These days, following food news can feel like you’re just sitting on the front porch and watching the sky. The recent Midwestern floods aside (registration required), droughts are drying up farmland across the world, and in Australia, where harvests have been dramatically smaller recently, the government has just issued a report saying, roughly, we haven’t seen anything yet. According to the Australian, the agriculture minister “described the higher-level projections in the assessment as ‘more like a disaster novel than a scientific report.’ He said the report found extreme temperatures that used to occur once every 20 to 25 years ‘are now likely to occur one in every one to two years as we move towards the year 2030.’”
And in Iraq, the Boston Globe reports that “an acute drought [has] slashed agricultural production and threatens to destroy livestock. In the worst-hit northern provinces, areas that were covered with golden wheat fields and verdant pastures have become dust bowls.” For a country where 25 to 40 percent of the workforce is in agriculture, the desiccated fields are potentially devastating.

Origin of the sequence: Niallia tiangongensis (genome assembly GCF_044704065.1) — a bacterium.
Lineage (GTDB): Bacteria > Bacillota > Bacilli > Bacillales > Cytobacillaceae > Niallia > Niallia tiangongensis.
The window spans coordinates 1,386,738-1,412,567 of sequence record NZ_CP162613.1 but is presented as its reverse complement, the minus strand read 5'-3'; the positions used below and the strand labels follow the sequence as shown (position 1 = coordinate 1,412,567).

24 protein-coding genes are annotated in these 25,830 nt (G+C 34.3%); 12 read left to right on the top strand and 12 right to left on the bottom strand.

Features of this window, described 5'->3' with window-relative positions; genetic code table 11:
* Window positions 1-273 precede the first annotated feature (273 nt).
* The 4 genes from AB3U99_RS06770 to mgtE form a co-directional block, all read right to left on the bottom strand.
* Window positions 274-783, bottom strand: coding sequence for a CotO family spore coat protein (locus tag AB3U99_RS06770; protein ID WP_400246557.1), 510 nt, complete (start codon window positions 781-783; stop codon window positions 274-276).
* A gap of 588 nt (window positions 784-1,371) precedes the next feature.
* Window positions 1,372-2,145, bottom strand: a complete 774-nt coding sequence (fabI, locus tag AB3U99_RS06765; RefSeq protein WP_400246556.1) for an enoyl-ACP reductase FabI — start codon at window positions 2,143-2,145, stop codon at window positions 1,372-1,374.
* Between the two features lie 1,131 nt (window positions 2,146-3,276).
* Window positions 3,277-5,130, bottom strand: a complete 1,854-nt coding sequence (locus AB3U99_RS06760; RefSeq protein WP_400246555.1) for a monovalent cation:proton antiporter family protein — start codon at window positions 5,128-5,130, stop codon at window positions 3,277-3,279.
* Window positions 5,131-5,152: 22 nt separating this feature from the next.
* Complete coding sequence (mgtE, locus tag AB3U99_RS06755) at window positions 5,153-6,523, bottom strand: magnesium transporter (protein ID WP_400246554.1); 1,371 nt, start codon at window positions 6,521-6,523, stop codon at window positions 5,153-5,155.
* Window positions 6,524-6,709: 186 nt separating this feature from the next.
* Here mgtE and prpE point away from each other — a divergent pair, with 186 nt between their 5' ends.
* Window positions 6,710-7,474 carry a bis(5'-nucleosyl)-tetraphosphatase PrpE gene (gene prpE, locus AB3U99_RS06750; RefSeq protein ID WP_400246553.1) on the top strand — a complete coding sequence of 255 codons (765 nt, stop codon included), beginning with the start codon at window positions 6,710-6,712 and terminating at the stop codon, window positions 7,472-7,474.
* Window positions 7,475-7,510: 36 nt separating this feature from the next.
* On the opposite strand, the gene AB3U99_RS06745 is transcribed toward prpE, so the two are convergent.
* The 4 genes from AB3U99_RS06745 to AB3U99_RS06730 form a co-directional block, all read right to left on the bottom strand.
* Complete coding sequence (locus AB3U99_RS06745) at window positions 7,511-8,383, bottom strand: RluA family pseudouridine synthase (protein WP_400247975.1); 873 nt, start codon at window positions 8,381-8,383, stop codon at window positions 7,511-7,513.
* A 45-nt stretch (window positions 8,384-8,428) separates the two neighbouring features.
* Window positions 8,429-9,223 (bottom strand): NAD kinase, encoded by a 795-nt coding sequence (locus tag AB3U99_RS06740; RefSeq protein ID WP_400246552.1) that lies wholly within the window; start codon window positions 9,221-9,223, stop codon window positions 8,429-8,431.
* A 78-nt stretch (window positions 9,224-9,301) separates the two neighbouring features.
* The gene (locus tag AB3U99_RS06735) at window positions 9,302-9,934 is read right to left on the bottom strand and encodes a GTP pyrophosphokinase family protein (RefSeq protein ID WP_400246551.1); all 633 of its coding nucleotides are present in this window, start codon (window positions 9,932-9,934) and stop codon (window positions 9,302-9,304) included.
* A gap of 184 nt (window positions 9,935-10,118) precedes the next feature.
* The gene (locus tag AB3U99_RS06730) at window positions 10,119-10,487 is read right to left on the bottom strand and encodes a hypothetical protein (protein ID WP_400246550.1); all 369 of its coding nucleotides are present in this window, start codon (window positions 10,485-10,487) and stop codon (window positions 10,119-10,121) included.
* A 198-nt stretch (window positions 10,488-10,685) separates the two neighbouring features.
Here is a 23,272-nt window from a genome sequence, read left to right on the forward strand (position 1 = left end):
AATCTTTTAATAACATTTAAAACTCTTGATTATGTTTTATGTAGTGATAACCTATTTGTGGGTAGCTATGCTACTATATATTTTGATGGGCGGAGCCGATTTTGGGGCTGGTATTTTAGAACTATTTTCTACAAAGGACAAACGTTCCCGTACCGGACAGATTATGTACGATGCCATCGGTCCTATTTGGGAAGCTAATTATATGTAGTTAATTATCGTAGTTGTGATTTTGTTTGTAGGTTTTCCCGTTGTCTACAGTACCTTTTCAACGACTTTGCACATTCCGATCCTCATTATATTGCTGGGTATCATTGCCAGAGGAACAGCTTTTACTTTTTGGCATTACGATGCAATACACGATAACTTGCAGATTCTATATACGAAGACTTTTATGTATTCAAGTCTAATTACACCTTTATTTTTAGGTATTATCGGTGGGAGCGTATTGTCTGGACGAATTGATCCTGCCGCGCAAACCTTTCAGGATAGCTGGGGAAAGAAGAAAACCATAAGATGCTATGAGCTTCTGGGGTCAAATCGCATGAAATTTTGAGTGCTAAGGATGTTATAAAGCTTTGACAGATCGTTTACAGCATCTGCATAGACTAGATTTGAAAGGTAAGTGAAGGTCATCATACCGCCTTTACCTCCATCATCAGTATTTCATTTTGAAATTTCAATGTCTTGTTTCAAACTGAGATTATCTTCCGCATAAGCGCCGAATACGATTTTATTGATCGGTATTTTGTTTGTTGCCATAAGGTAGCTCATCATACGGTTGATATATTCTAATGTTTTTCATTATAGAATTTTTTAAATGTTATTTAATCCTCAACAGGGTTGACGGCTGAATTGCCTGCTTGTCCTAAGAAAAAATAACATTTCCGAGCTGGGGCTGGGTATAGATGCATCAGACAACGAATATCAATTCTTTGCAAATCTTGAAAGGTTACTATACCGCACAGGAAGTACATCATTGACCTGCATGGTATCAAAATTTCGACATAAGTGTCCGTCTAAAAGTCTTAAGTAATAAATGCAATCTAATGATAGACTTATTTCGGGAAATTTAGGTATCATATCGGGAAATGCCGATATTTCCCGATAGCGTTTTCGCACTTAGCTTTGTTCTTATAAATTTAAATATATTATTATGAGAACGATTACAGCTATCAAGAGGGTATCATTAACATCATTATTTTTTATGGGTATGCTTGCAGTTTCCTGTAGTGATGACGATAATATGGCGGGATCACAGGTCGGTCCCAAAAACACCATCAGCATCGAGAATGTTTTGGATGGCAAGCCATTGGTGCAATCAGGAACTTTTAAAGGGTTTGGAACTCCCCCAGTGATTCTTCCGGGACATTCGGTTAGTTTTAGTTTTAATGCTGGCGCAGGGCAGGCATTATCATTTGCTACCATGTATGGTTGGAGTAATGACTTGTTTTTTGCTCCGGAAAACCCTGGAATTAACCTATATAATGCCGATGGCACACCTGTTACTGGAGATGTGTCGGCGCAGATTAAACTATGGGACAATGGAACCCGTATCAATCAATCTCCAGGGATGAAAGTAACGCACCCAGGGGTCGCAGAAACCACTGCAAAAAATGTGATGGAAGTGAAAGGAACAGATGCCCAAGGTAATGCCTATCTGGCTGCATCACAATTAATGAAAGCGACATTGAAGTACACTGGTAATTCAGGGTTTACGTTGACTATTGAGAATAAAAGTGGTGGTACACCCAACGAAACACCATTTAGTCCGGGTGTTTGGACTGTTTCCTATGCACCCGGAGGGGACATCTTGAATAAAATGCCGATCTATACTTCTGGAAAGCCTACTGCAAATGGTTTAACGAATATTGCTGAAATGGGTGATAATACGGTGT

Here’s a nice scary quote to end with:
‘Ninety percent of the people in Hawija live off farms,’ said Mohammed Hussein, a mayor in the area. ‘If the farmer can’t work his land, he will have no choice but to be a terrorist to support his family.’